The study species is well-chosen because it keeps the problems within limits. The Cape Gannet Morus capensis has a limited distribution, breeding in only two countries (South Africa and Namibia), with a limited population size (150 000 pairs) distributed over only six colonies. The total population size has been monitored since 1956 and shows a gradual decline, particularly in the north-western four colonies. Two of the supervisors, Rob Crawford and Les Underhill had already established that the breeding success and, in the long run, the population size of these gannets is correlated with the abundance of anchovy and sardine (pelagic forage fish with a high energy density) within range. The gannets are under pressure because these fish have been gradually moving out of the birds' range, in response to the changing climate. Only birds from one colony still have access to sufficient food. Bad for the birds but this offers interesting research possibilities. Although the birds are highly specialized foragers, they are flexible to some extent and will also feed on fisheries waste, particularly in the Northwest where the good fish have gone. Last but not least, these gannets are easily caught and caught again, at the nest.
This setting has attracted quite a lot of attention from ornithologists. It even appears that not only the birds are competing (with conspecifics, other piscivores and fishermen) but that also the scientists are competing for limited resources here. Curiously, papers on the same topic, on the same birds in the same colonies, and using exactly the same methodology have been published by different authors, in different journals. The findings in the key chapters in this PhD thesis have been published in three scientific journals (ICES J. Mar. Sci., Ardea, Behav. Ecol.) but mimicking papers can be found elsewhere, authored by others (e.g. in MEPS 350: 127–136; Proc. Roy. Soc. B 275: 1149–1156; Biol. Cons. 142: 2361–2368). When reading both sets of papers, one get the impression that Ralf Mullers' hands were tied to some extent as ‘the competing authors’ only mention Ralf's work briefly in passing and often offer more in-depth analyses. Be this as it may, the collection of papers comprising the thesis give an interesting overview of the problems that a highly specialized, and until recently, successful seabird, faces today, in a world that is rapidly changing, and not for the better.
Question 1 of the thesis is if fishery waste can replace the now depleted fish that the gannets have long been specializing on. The answer is no. A high percentage of fishery waste in the diet coincides with low breeding success and starvation and predation of nestlings. The study reveals some remarkable predators of gannet chicks, such as the Great White Pelican Pelecanus onocrotalus and Cape Fur Seals Arctocephalus pusillus. Although this first paper appears to present a clear answer to a clear question (fishery waste, fashionably named junk food, cannot replace the real thing), it is not the strongest paper in this thesis and questions remain. As only percentages of different foods are given, we cannot work out if good fish went down, or waste went up over time, or both. The authors maintain that the low energy density of waste is the measure of its poor quality, but no attempt has been made to measure the total amount of kilojoules needed or provisioned. This is only touched upon in the final chapter of the thesis but a clear table of amounts of kilograms and kilojoules ferried in is lacking. Also nothing is said on the level of individual birds: are some birds able to keep on finding good fish while others bring home only waste and how does this play out? It is clear, however, that a high proportion of fishery waste in the diet comes with poor growth, and much predation and starvation of chicks. Gannets are geared to eat high-quality foods, spending a lot of energy getting it. Such birds are in evolutionary dire straits if the good food runs out: they cannot spend the energy to find and ferry back faraway for low quality stuff (Österblom et al. 2008, Oikos 117: 1075–1085). This does not mean to say that all that fishery waste is all bad news. Adult survival over the whole year may be better with fishery waste abundantly available and the decline in population size may be slowed down because of this resource. This does not help the starving chicks of course, but one should be careful in dismissing the value of junk food.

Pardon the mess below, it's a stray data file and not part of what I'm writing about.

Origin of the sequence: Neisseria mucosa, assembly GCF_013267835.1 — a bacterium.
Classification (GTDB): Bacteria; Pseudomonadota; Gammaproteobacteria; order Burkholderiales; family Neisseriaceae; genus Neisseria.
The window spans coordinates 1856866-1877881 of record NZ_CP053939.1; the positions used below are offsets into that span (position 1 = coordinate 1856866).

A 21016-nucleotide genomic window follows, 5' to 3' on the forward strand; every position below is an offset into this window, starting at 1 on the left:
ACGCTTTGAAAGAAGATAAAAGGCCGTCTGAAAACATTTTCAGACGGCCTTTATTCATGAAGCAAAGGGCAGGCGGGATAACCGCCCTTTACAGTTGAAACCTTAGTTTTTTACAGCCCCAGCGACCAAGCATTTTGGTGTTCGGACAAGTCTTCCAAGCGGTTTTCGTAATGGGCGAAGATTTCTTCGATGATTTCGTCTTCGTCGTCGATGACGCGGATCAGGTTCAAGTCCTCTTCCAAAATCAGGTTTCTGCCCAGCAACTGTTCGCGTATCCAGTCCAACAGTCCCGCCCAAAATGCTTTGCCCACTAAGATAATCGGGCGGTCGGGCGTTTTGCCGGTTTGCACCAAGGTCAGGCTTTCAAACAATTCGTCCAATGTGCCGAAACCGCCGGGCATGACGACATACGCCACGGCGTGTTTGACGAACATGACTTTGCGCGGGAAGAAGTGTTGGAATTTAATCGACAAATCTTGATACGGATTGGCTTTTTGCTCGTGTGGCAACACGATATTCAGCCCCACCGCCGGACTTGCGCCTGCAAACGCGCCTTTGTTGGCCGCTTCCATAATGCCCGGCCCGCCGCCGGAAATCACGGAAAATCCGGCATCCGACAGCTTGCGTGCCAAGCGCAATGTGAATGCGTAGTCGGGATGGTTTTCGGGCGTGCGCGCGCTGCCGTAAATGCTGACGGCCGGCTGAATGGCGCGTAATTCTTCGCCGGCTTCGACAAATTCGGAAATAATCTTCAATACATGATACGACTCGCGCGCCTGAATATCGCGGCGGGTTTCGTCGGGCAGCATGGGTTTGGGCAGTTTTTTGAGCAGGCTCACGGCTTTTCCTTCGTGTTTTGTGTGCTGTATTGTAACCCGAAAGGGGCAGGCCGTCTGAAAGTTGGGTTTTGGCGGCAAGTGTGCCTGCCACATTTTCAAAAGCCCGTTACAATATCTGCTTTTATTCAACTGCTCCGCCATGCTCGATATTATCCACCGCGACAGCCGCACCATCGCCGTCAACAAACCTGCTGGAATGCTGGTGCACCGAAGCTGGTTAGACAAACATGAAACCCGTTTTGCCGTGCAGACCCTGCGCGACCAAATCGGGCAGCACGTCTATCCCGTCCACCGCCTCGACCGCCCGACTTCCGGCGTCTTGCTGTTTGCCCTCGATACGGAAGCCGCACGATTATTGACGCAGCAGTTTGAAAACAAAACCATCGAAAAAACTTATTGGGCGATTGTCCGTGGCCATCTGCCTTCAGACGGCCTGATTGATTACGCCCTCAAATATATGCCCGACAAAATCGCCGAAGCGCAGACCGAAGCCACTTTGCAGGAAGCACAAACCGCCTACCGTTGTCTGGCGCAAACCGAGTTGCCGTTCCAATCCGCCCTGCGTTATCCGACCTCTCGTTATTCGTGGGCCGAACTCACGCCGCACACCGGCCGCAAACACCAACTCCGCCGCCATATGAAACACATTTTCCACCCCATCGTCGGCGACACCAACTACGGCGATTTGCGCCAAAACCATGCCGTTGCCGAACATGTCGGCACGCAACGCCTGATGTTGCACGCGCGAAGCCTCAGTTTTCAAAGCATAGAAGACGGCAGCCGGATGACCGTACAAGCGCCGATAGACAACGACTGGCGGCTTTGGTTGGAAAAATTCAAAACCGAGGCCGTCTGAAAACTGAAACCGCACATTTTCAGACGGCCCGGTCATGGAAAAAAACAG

Given its title, one would expect results for individual parents or pairs, in relation to their specific diet, from individually marked parents or nests in the next chapter, which is on variation in parental provisioning. As it turns out, the birds were indeed individually marked (quite cleverly, for that matter, with a marking device on a long stick) but in the end results were mostly grouped for male and female parents (one year and a half worth of data) and for years (one bad year and one not so bad year). Only birds at the edge of the colony were used, under the assumption that these would not differ in performance from birds in the core. A tricky assumption and based only on a very limited check, done many years ago when feeding conditions were still good. One could have argued that now that things have gone bad, particularly birds at the edge of the colony would be at risk, making them excellent material for studying environmental deterioration. But this is not further pursued. It turned out that parents looked better after themselves than after their chicks, which is in fact the normal strategy for long-lived seabirds. Parental body condition did go down slightly as the breeding season progressed, but between-year variation was slight at best (note that data for only two years are available so power is low). In the bad year the parents worked even harder than in the not so bad year, as indicated by longer foraging trips and lower frequency of visits to the nest. Despite the hard work in the bad year, chick growth was slower and mortality higher. Predation was the main cause of death, but presumably predation only came before the inevitable starvation in many cases. In the bad year, chicks were left unattended more often, for longer periods and at a younger age and this, of course, is asking for trouble. But what can a parent seabird do, when left with an empty sea? The most interesting find of this part of the thesis is that male and female parents behaved quite differently under stress. The females have a slightly higher body mass than their partners, and make longer trips. They also increased trip length more than the males (making them staying more at home) under poor feeding conditions and thus seem better equipped for long-distance flight. This is surprising, given their presumably higher flight costs (wing lengths are equal between the sexes so wing-loading is higher in females). Here, individual maternal skills come into play. Only efficient foragers, i.e. mothers that managed to find food quickly, kept their offspring alive. Variations in male skill did not seem to matter much: mothers rule! Why and how this male-female difference has evolved is still unclear. Here, the authors state that “we need at-sea data to look into this more specifically”.